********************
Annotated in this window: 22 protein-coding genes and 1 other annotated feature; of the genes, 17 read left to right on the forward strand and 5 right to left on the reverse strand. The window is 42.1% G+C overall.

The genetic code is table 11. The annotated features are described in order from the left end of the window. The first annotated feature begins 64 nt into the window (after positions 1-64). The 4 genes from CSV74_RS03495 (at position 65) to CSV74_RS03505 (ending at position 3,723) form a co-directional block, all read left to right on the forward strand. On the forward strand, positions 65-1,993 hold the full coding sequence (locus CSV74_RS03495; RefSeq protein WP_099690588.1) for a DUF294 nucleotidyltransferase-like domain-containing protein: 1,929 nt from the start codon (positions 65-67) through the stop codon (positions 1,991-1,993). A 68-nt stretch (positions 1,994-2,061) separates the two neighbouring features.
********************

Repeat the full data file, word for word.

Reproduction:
Annotated in this window: 22 protein-coding genes and 1 other annotated feature; of the genes, 17 read left to right on the forward strand and 5 right to left on the reverse strand. The window is 42.1% G+C overall.

The genetic code is table 11. The annotated features are described in order from the left end of the window. The first annotated feature begins 64 nt into the window (after positions 1-64). The 4 genes from CSV74_RS03495 (at position 65) to CSV74_RS03505 (ending at position 3,723) form a co-directional block, all read left to right on the forward strand. On the forward strand, positions 65-1,993 hold the full coding sequence (locus CSV74_RS03495; RefSeq protein WP_099690588.1) for a DUF294 nucleotidyltransferase-like domain-containing protein: 1,929 nt from the start codon (positions 65-67) through the stop codon (positions 1,991-1,993). A 68-nt stretch (positions 1,994-2,061) separates the two neighbouring features.